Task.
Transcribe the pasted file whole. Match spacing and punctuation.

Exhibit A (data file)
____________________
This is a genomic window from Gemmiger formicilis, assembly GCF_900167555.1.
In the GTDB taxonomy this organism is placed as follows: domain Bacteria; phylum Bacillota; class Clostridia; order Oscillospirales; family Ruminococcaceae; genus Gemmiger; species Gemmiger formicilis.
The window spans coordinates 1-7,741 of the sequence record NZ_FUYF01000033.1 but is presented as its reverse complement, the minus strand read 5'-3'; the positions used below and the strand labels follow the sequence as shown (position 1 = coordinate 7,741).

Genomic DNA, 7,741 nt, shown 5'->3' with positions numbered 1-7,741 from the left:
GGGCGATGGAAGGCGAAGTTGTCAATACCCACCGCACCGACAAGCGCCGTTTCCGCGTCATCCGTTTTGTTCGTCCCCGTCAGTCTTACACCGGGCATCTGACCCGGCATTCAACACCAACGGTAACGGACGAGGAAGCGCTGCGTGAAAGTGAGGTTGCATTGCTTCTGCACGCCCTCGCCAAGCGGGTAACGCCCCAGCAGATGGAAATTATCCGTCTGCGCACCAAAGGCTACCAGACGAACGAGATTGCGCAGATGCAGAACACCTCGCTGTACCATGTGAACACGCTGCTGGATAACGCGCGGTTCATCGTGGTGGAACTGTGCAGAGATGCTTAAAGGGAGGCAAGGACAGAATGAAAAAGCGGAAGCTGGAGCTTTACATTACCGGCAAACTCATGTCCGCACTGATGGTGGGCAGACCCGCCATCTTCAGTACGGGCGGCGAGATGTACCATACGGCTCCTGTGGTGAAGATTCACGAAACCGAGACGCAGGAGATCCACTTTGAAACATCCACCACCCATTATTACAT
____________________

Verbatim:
This is a genomic window from Gemmiger formicilis, assembly GCF_900167555.1.
In the GTDB taxonomy this organism is placed as follows: domain Bacteria; phylum Bacillota; class Clostridia; order Oscillospirales; family Ruminococcaceae; genus Gemmiger; species Gemmiger formicilis.
The window spans coordinates 1-7,741 of the sequence record NZ_FUYF01000033.1 but is presented as its reverse complement, the minus strand read 5'-3'; the positions used below and the strand labels follow the sequence as shown (position 1 = coordinate 7,741).

Genomic DNA, 7,741 nt, shown 5'->3' with positions numbered 1-7,741 from the left:
GGGCGATGGAAGGCGAAGTTGTCAATACCCACCGCACCGACAAGCGCCGTTTCCGCGTCATCCGTTTTGTTCGTCCCCGTCAGTCTTACACCGGGCATCTGACCCGGCATTCAACACCAACGGTAACGGACGAGGAAGCGCTGCGTGAAAGTGAGGTTGCATTGCTTCTGCACGCCCTCGCCAAGCGGGTAACGCCCCAGCAGATGGAAATTATCCGTCTGCGCACCAAAGGCTACCAGACGAACGAGATTGCGCAGATGCAGAACACCTCGCTGTACCATGTGAACACGCTGCTGGATAACGCGCGGTTCATCGTGGTGGAACTGTGCAGAGATGCTTAAAGGGAGGCAAGGACAGAATGAAAAAGCGGAAGCTGGAGCTTTACATTACCGGCAAACTCATGTCCGCACTGATGGTGGGCAGACCCGCCATCTTCAGTACGGGCGGCGAGATGTACCATACGGCTCCTGTGGTGAAGATTCACGAAACCGAGACGCAGGAGATCCACTTTGAAACATCCACCACCCATTATTACAT